Logansport Pharos-Tribune from Logansport, Indiana on May 26, 1898 · Page 18
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Logansport Pharos-Tribune from Logansport, Indiana · Page 18

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Logansport, Indiana
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Thursday, May 26, 1898
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Page 18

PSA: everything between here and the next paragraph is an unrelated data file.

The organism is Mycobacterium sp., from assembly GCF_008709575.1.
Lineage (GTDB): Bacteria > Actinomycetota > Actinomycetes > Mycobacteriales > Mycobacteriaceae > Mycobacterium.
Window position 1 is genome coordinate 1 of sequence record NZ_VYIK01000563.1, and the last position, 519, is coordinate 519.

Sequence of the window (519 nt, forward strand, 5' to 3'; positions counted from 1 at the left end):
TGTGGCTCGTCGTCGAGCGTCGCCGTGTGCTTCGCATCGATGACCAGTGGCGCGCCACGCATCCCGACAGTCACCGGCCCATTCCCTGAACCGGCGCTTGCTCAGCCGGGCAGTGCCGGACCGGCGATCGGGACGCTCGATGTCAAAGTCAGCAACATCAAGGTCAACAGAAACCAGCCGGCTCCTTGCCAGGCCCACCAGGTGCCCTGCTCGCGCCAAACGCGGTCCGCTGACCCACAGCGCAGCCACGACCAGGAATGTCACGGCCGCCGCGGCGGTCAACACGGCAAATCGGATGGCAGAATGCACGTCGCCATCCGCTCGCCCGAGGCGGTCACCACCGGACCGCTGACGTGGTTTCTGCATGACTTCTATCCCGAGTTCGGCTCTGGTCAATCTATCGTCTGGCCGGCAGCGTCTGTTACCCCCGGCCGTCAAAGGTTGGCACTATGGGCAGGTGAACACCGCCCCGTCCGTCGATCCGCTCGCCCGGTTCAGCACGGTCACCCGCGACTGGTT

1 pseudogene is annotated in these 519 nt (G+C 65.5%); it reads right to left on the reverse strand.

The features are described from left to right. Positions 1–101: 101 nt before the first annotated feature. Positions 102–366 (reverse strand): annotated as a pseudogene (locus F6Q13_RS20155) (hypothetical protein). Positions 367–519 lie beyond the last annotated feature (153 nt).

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NO SCARCITY OF In the Hoosier State to Respond to the President's Second Call. TWEBTY THOUSAND NAMES NOW IN Of Those Who Could >of Be C»«rd in the JFlrtt Call—Development* In the Indmn- Kpolifl Vitriol-Throwing Oatr»£«— Lew "Wallace Ha» a "L*>u<l" Call from N«- braaka—Coin<>l<I<-nt.ul Sudden Deaths — Prohibitionists Nominate a Stale Ticket. Indianapolis, May 2G.—The president's Becond call for troops yesterday has started the military fever hotter than ever. Charles Wilnon, military secretary to the governor, went to his office about 1:30 p. m. and found a crowd of men about the door waiting for him, that they might offer to the slate the .cervices of companies of infantry which they said they had raised. The secretary found the u-lphun* l>ell jinglin» merrily as he entered the office and at the other end of the line was somo one with another c-ompany. There was a pressure from both personal callers and men at telphones to KOI their companies of volunteer's called into service by the governor. Has 2O.OOO Nnmrs on Hie List. Secretary Wilson .said: "\Vhen the governor gets the official call i'<T troops he will go about making up Indiana's quota very deliberately. There are 550.000 men in Indiajia who are subject to Military duty. Of this number we have «n file more than iO.OOO names of meii •who wanted to enlist under the first call, and for whom no places conld be found. I believe we could get 00,000 Indiana soldiers to Indianapolis in a little while, at least almost as quick as the Indiana National Guard responded, but they will not be brougtit here so soon, Where Preference Will Ue Given. •In making up the troops for the sec- •nd call the governor will give preference to those parts of the state which are not now represented by regiments In the field. The companies In the Indiana National Guard came from the north and northeastern parts of the state. The southern part, from Terre Haute to Kvansville, is well represented. So is Indianapolis. The southeastern part and the extreme northeastern part are not represented. I think these two parts will be given an' opportunity to offer men for the service before other portions are." OUTRAGE ON IVR. HASKIXSON. One Woman Confesses That She I>i<l It for Another. Indianapolis. May 26.—After a day of 4eclarations of innocence Mrs. Lulu Kline confessed to Superintendent Quigley that it was she who threw acid Into Dr. Haskinson's face Monday night. Superintendent Qulgley detailed a patrolman to find Mrs. Kline's reputed husband and take him to the police ata- tJon. The man was found, and after an interview with the woman said she trould tell all. What she told was that •he had committed the crime for the »ake of and at the request of a Mrs. Goodin, who had befriended her and »-ho continually talked about Dr. Haskinson, declaring that the fair physician had come between her and James Van Natta, to whom she was engaged. Mrs. Kline said that after much per- euaslon she agreed to spoil Dr. Haskinson's beauty for Mrs. Goodin. and received directions from Mrs. Goodin as to how she should proceed. Shewastog-o to Dr. Haskinson and make a night engagement. When the doctor filled the encasement she was to carry the acid •with her and at. the first opportunity w*s to dash it dlrec-tly into Dr. Easkin- Bon's eyes. Mrs. Kline carried out the directions given her with the exception, •he said, that she did not have the heart todasn the acid full Into the face of her victim, but threw the burning: liquid -When Miss Hasklnson's face was turned aside. Mrs. Ooodin dfdaresMrs.Kline's •tory false and Van Xatta denies that he was ever engaged to Mrs. Goodin. IS A t-MUCE INVITATION. J^iw Wallace t5«'ts One Signed by Kvery O. A. K. Mail in Nebraska. Crawfordsville, Ind.. May 26.--General Wallace has been invited by the G. A. R. of Nebraska to be its guest at the annual encampment to be held at Lincoln next September.. The invitation is •. unique one. in that it is personal Invitation of almost every member of the order in the state. Ksch post had its members sign the invitation personally, and it required a large express package to convey the invitation as it ftaally appeared. The signers of the in- Tlta-tion represent 130 infantry' regi- *»ents. eleven cavalry regiments and •erenteen batteries. General Wallace will accept the Invitation unless he is in Cuba at that time. General Wallace states that when the rebel battle flags are returned the list •will be one minus, as he has a rebel flag •which he intends to keep forever. It once belonged to the Seventeenth Virginia cavalry, and it was captured at the battls of Monacacy. One of General •Wallace's officers killed the rebel major irho carried it, and then bore it in triumph to Gem-eat Wallace, presenting it to him on the field. _ Coincidence ill Sudden Dralh. Anderson, lud.. May 26. — Patrick Cugan and George Sowers, residing on the Hamilton county line, just west of " this city, were killed about the same time by"lightning. The former was out milking his cow and the latter was driving his cows home to milk. Every bone in Dugan's body was shattered. His boots were burned to a crisp. Sowers was struck on the head, the lightning running down to his chin and then to his breast. His limbs were paralyzed. The horss died from the shock. The «nly mark to show he had been hit was * small blue streak on his head and across his face. Nearly Killed by » Yiclons Horse. Martinsville, Ind., May 26.—Isaac Beecham came near losing: his life •white working with Cecilian Prince, a •tallion owned by A. S. Mitchell. The Jiorw caufht him wiile he was is the •tall, catching him with his teeth just fc«!ow th* «hort ribs, -where his clothing the thickest, lifting him from the ground and shaking him until he -v»a« unconscious. Beecham was found -py his wife and rescued from his perilous position. The horse did not step on him, and thus he escaped fatal hurt. His right har.d was broken, and his side Is very sore, but he sustained no internal injury. His clothing was almost torn off him. Adventure of a Bug. Bedford. Ind.. May 26.—The wife of Dr C. H. Emory, of this city, a fen- days ago noticed a. small white speck en "the top of a hard oak center table, of which she has been the owner for six years. Later the speck suddenly developed into an opening about three- eighths of an inch in diameter, out .if which crawled a strange looking bug, gray in color, about one inch in length, and having several arms and legs. There is much speculation concerning the «trange insect. Undoubtedly it was imbedded in the top of that polished center table ever since the table was made from the rough lumber by the manufacturer. WOMEN SCARCE AS GOLD Few of the Fair Sex on the Way to the Klondike. have seen fewer •women on the trail than I expected and in my judgment fewer than there should be. If they are needed anywhere nnder heaven, it is right here, where there is so much-need of good nursing, so much difficulty in securing wholesome and well cooked food and so much call for words of | comfort and hope. I am more convinced MABY HARDSHIPS AEE MAGBlTBD tban ever likewise that as a rule women can stand privations quite as well as the so called "lords of creation." I have seen a good many discouraged men, bnt thus far have come across bnt one woman who wished herseJf back in her old home in the States. This woman carae from the prairies; and, strange to say, the jagged, rocky, almost perpendicular Women Endure Privations Quite m» Well an Men—Xnrww and Cooks In Great Demand - Dot* Overworked »nd Sorely Abn«ed-The Power of Pride. (From Our Special Correspondent.] LAKE BE.VXETT, Alaska, March 30. Have you ever tried to keep a stovepipe perpendicular or facing the right direction with the wind islowing a gale, wild blizzard afoot, the mercury be- heights, so still and absolutely without sign of life, seemed to terrify and appall her rather than to inspire and give her peace, I called on a woman across the lake the other day who has a pretty Indian* Prohibitionist*. Indianapolis. May 2G.-The Prohibi- tioni.-l.s nt the .state yesterday nominated ihe following ticket: Secretary at state, Aaron Worth, of Jay county, state treasurer, J. F. Kinsey. of Lafayette: auditor of suite. Rev. M. A. Farr, of Greenrastle; atl'-rney general, B. F. Watson, of Indianapolis; superintend of pulilic instruction. Professor en t E. the a "Wild UIlKXairu ai<J*Ju, *—« ^ — - T . , , low wro and the suow whirling, eddy- oatup in a clump of trees. Her hatband S arT-Mftiug with power enough to was cutting logs four or five miles away, entirely change the face of na- j which will later be wbipsawed iaw a Have von ever camped on a lake 1 boat. She carried a revolver at her belt, wheu the fire from the stove melted the but I am sure .he will have no more oc- snow and forced you to partdle casiou tn use it thau she wouldjutho •al inches of slush, blankets streets of New York. Boston or Ghica- weVa" n "d Vood absolutely refusing to go , A brave little woman is camped at burn' K so you cau imagine the occa- Cracer lake with her brother, \\heii 1 ?o™'l Pleasures of camp life in Alaska say at Crater lake, I do not mean the Slonaiple ^ -• 1- shore of the hike, but right 011 the ice Will Exhibit at Logansporf, Friday, May 27. J. H. I_,aPE\ARIA'S GREAT ALLIED SHOWS TWO RING OIROUS Gigantic MHsenni, Golden Mtnagem aid Spectacular Etnii Hippodronit A. Devore. of Richmond: clerk supreme court. Dr. D. W. Welch, ot Mount Vernon; slate statistician. J. C. LedbettfT. of Frankfort. The judges of the suprem- rimrt will bfr sek-cted by the state committee, which will lill ail vacancies that may oc£ur. Keport on the J'.. I>. ""l" 1 K - Knad. Indianapolis, May 26.-E. O. Hopkins, receiver of the P., D. and E, rai.- roaJ. made a report for April to the ("nited States court yesterday. The total receipts were $215,063.49, and the total disbursements 5196.130.98. A balance of $1S, 838.51 remained in the treasury Aaril 30. Sawed Their Way to tit>erty. Portland. Ind.. May 26.— Smith Hartman ar.d George Slders, confined in the county jail, sawed their way to liberty early yesterday morning and are still at large. Hartman escaped once before, but was recaptured at Peoria, Ills. The other prisoners remained in jail. Buys an El wood Hotel. El wood. Ind., .May 26.— J. N. St. John. of Indianapolis, has purchased the. American hotel, this city, which is located near the great tin plate works. He will enlarge and remodel the building and will relit it. _ Hrmmenway Kenominnted. rrineeum. Inc., May 26.— Hon. James A. Hemmenway was renominated for congress by the Republican convention yesterday. The administration was indorsed and resolutions favoring frea Cuba were adopted. Pioneer Carpenter Fatally Hiu-t. Terre Haute, Ind.. May 26.— William Koester. a prominent pioneer carpenter, was fatally crushed under a car truck at .the Terre Haute car works. Score* 011 the Bull Fields. Chicago. May 26.— Scores on the diamond recorded by League clubs yesterday were: At St. Louis— Boston S, St Louis 4; at Louisville— New York 4, Louisville S; at Cincinnati-Brooklyn 4 Cincinnati 5: at Pittsburg— Philadelphia 3. Pittsburg S: at Cleveland- Washington 4, Cleveland 5; at Chicago —Baltimore 4. Chicago 20. Western League: At Detroit — St. Paul 6, Detroit 7: at Columbus— Minneapolis 0, Columbus 3; at Indianapolis —Kansas City 7, Indianapolis 6. Illinois Epxvorth teague. Bloornington. Ills., May 26.-Sunrise prayer meeting opened the second day of the state Epworth convention. It was a beautiful, cool morning, and the church was filled. There are now here about 1.200 delegates and many visitors. and many still to come. ___ Opposition Unites in Ohio. Columbus, O.. May 26,-The Silver Republicans. Liberty party, Populists, Ne «, ro protective and Social Labor parties effected a union yesterday for the fall campaign. __ _ ___ this perhaps most; trying month of the year. Ou the steamer coming up torn me back at a gentleman tried Co that late day. "Do you know what hardships you will have to eudnre?" be. urged most solemnly. "Why, partners desert partners, lifelong friends become bitter enemies, and husbands and wives come to hate each other." It is not quite as bad as that in this camp, for thus far all reigus serene, but there are circumstances that sorely try one's patience. I would not advise a bride to choose this trip for a honeymoon, unless she were a woman who makes the best of everything, no matter what happens and is wise enough, like B'rerRabbit, to"keepon sayin nuffin." Some Hardships Magnified. Yet some of the hardships have been magnified. Before I left home, for instance, the difficulties of the Cbilkoot •were forcibly impressed upon me, but I of the lake itself. She does ail the cooking for five men. whom her brother em- ploye, as well as for her brother himself. Ic niay be imagined that is requires a goon d'eul of food for six workiugnieu in this climate, but this slip of a girl is equal to the task. At home she made the desserts aud dusted a little. Here she makes great; pocs of beans, fries quantities of ham, bakes mammoth loaves of bread tbat seen) almost enough to supply a bakery or restaurant. But she is as cheerful as though she enjoyed it ail and glad that she can help her brother. To me she seemed little short of a heroine. Konsli on the Dogs. If Onida, champion of dogs, could walk from Sheep Camp to Bennett, her heart would so ache for the cruelly beaten, half starved and too heavily la- don dumb brutes that a story to stir the world would surely result. ON A SCALE OF MAGNITUDE , GRANDER^^I^i^Sl. 4 ^£ r 5E iC ?? I T. .P.™-^.. GRAND, GIGANTIC, HORAL ...MAMMOTH... TW/0 RING CIRCUS. STRANGE ZOOLOGICAL INCLUDING THE RAREST ANlflAUS IN CAPTIVITY HER 1 THE LARdEST I LIVING... $25,000 FEATURE/ a photograph by A. A- Hilt J MOKQREL DOG TEAM. ..THE GREAT... .g|±!l_/!>!F-!^ T.INTERNATIONAL.. ...JVlUSICfl.L~ HIPPOPOTAMUS SWEATING BEHEnOTI River Kile. DilG-DONG TO YOUR CITY ON WHEELS • ^DT^OMPLiTE CIRCUS COMPANIES-TWO __ _ The AVeadier We M»y Expect. ihinton. May 2U. -Following are the w«rth*r: warmer in western V°™>*'* novtherlv -Ontiin,- to southwesterly, winds. For WWo..-..T.-FY,lr weather: warmer in northern portion; « B ht winds, beconimgsouth- •asterly. for Iowa-Fair weather, easterly winds- . _ ..... -THE MAEKETS. CliicaS" G™>« »»< l Produce. Chicago, May 25. Following were the quotations on the Board of Trade today: \\ heat— Md> , opened ed -aoed S7%c; December, opened oar opened *1 61. closed $1.65: July, opene $] 10 closed 51.11%; September, opene ^C -ao°ed S7%c; December, opene UlUOc^i "• .'Ii*-* - j closed 26%e: July, opened 34c; September, opened losed :;vjc, closed Pork—May, opened tll.TTVe, J11.T5: July, opened $11.90. closed Lard—May. opened S 6 - 1 -^$61"V-; July, opened JG.iO, closed $6 prolucs- Butter —Extra creamery. 1-^ ner fb' extra dairy, 13c: fresh Mckfn- «'ock 9@10c. E gSfS -Fresh ?tock 10@Hc per doz. Live Poultry- Tnrkevs 6©Sc per tb: chickens. S^c. rfi.rk-c" 6®S^.c. Potatoes—Common to choice' 60«?7~0c per bu. Strawberries- Illinois. $i:w«?:.00 per 24-qt case. CliivKgo Llv» Stock. Chicago. May ;5. confess that I was disappointed to , find the climb such, an easy one, and the scenery must be far more beautiful in winter tban it can possibly be in Bummer. Certainly 00 photographs can begin to do justice to the combination of serrated peaks, covered with deep snow that seems carved like marble dazzling in the sunlight, or to the deep blue of the glaciers, and the softer shade of the cloudless sky over all. The summer trail follows along the edge of the canyons while the winter one is over the bed of the rivers. The traveler is Bhnt in between high walls of dark, beetling ledges. Above is but a narrow segment of the heavens and below a floor of ice and snow varying greatly ia thickness, according to the speed of the torrent. In places the roar of the rapids is plainly heard beneath the feet. The whole color scheme reminds me of some of the winter scenes of Verestchagin, only j»o artist can match it. Even the blizzard—and we have had two within a vfeek—has a grandeur and pictur- esqueness that compensate the lover of nature in her tempestuous moods for considerable physical discomfort. Peculiarly Penetrating. I was fully prepared for cold weather, bnt not for the penetrating quality of the snow, which when melted quickly goes through any garment unless it be of thick rubber." When the clothing is bronghc near the fire, the snow soon melts upon it, but as soon as the wearer goes out again, of course the garments freeze and become uncomfortable, if not dangerous to health. Where fuel is scarce and the tent is ismall, it is by no Of course it is useless to interfere, for it would do little good. There is no society with a long name to call upon to speak for those who cannot speak for themselves, and it is hard to determine which suffers most, the dogs, the horses, the mules, the oxen or the men. Each deserves profound pity. The argo- nauts themselves are struggling and straining under unaccustomed loads. They are often weary to fainting, and some of them are already disheartened. Yet they plod on, following an alluring mirage or will o' the wisp, which gleams and glitters as it beckons them on. Whether"they will ever reach it or whether the. picture will change to one of desolation and. despair no one can say. "Gold, gold," said a disheartened man to me the other day. "What will not a man do in the hope of gold?" Another said to me today: "My wife is a plncky woman. She would never forgive me if I turned back now." I am afraid pride is carrying as many men to Dawson as the belief that any great gain is to be had there. NICHOLS HILL. THE HUMAN „..„ _ ANDftMAlf BAREBACK MM.*™ Mr. Wnn. F. Helrose, Mr. Alb.rt Johnson, Hr. Harry Hl e »lni, rtuUr M.rry L* Prtrl. Mlrt Lladu Jernl, Mis» Blanche HilUrd, Mi»» Llszle Cut". His* Dollle Julian. IONAL. F 8EN8A1 AERIALII Higihar's Japanese Troupe 15J5LOWNS LA PEARL'S MARINE BAND • /y\ONS. . ...The Great Perpeadlcutar LA ARTIST. All Tolly Sons of Momus, presenting their Comi- calities and Ridiculous Situations in the most Hilarious Manner, creating Bursts ot Laughter.. The FirTest~Mu»lcal Organization Travrilnf with.. any Clrcua la America. _ _ ever Keeping Pace with t * onstant Study. Street at 10 o'clock, A. GRAND, 111 STREET PAGEANT ^£K - a , ,„ Be.utifulHorse^toldenCh.rio^Herd.QfEte^hwi^^^^ Show Grounds, and sff the most dea Riley, the famous Diver, who will m. J4.20IS4.45 shipping lots. ceiptV for th* for heavy packing and Cattle-Estimated re- day, 16,000: quotations common " to medium do.. $4.0004." steers. S4.15@-4.90 f $•; 90(S4 40 stockers. :« $"" 50^4.35 cows. $3.:0«t4.TO heif- :'VoiF4.2S bulls, oxen and sta K s. " as steer?, and J4.00@..00 calves Sheep m<! l-»mbs—Esti- receipts for the day. 20.000: quo; ranged at JS.60C4.50 westerns , u .,,^,.fiO natives. J4.?0@5.»6 lambs, and J{ OOST.SO sprinjr lambs. MU» a«V«. GrulB. Milwaukee. May 16. Wheat—Dull; Xo. I northern, J1.3S: No. 2 northern. M.32: July. Jl.3»- Oats —Ix>w«r; sarriples, 29^631%^. Rye— Dull; No. 1. 65c. Barley—'Ne»le*tt«; No. 'i, Elc; wimple. OUT FOP. A STROLL. [From a photograph hy A. A. HSU.] means easy to keep the clothes dry. We find s good deal cf sickness all along the trail, -which is not snuprisiag when it is considered thai in most t«nts the thermometer may be np to 60 one minute and down nearly to zero soon after. Then there are dangers, cf course, from damp beds, impure water and overexer- noo. As I have perhaps remarked before, I Era of the Hunjry Girl. "The hungry girl is considered the genuine article in Washington nowadays," said the proprietor of a well known restaurant to a Post reporter. The era of tbe young -woman who •when accompanied by her mau friend only nibbled daintily at the food set before her in a restaurant has passed, so far as this town is concerned at any rate. She doesn't consider it necessary •when her young man ia along -with her to just peck skimpily at a salad or something like that to show him -what a spirituelle, aesthetic nature she possesses. We used to get hordes of girls like that—girls that you could tell by their general expression were nothing short of ravenous for a good, square meal, but -who, in conformity with the ses- thetic idea, wonld only make little dabs and pokes at the stuff their escorts ordered for them and then probably go home and consume all the cold stuff they could rake out of the refrigerator. "The average girl that comes in here now, however, eats just about as nmch again as the male person along with her. She tells the man frankly that she's starved and that she wants solids and a whole lot of there, and she goes at the dishes set before her like a hired roan after a hard day of harvesting. I've got any nnmber of young women customers who make nothing of getting away with a baker's dozen of big fried oysters at a sitting, and there are not many men who do that A very dainty looking, slender yoong woman came in here yesterday, her beau along with her, and she txsed np five good sized lamb chops with trimmings in a fashion tbat was delightful to eee. A healthy, normal man lites to see a woman eat heartily." THE DAY AND DATBJ* FOR THE COniNO EVENT Honest and Fair Dealing the Motto of this Vast Concern. DAILY". ''OORS-OPEN AT 1 AND T P. M.. Look, Read and Remember the Price of Admission 25 cents only Kennedy's Westside Grounds, i LOGANSPORT, IND. FRIDAY MAY 2yTH, 1898-. 'BEAUTIFUL WINONA' A Delightful Summer Haven. \Vinona Lake. Indiana, (formerly Eagle Lake) is an attractive summer haven on the Pennsylvania Lines near Warsaw. Indiajaa. As the site of Win- oua Assembly and Summer School, ibis resort has grown into popular favor very rapidly. Improvements made on the two hundred acres of romantic woodland -svhich stretches nearly two miles along the eastern shore of TVinona Lake, a beautiful sheet of water, include all the comforts and conveniences for a highly enjoyable sojourn. Ajnple facilities are at hand for satisfactory entertainment at reasonable rates at the commodioaa •hotel which adjoins the railway station at the entrance to the grounds, in cosy cottages, or m tents as may be preferred. Persons who may desire to combine devotion, entertainment and instruction with, rest and recreation -wffl ftad Winona Late the ideal spot for invigorating both miad ana body by in-. r strnerive entertainment and study and health-giving recreation. The educational work of the Summer School is io. charge of well known instructors. The- cottage halls are equipped with all required paraphernalia; fib.* large audl- itorium in which the Assembly meets.. and to which prominent lecturers are heard during the season, has a «eatlnjr capacity ot over 3,000. An amphithe- atre. race track and other facilities for- athletic pastimes are provided. Th*fish in?, bathing- and boating are fine, the large fleet of boats being ot the- best. The season of 1898 will open May- 15th. Commencing on that date excursion Tickets with fifteen day limit wflL be on sale via Pennsylvania, Lin*«.. They may be obtained during May»June, July and August. Tbe sa3e of" season excursion tickets will begin .Tune 1st, and. continue daily until September 30th. Season excursion ticketa- -svill be good returning Tratfl October. 3lst Full information about tbe rtions at "Beautiful Winona," sembly and Summer School, be cheerfully furnished all llr. Sol C. DJckey, secretarr, Winona,, Lake, IndJana. Inquiries atoont «cnr- be addressed to PaMeocer and Ticket sktn rates, time of traint, etc., Aonld 1 Agents of the PennsylTania UIMB, or to- F. Van Dncen, Chief AMMaot G«o~ era3 Passenger Agerrt, Plttrtrarj, Pa. it» As- wflt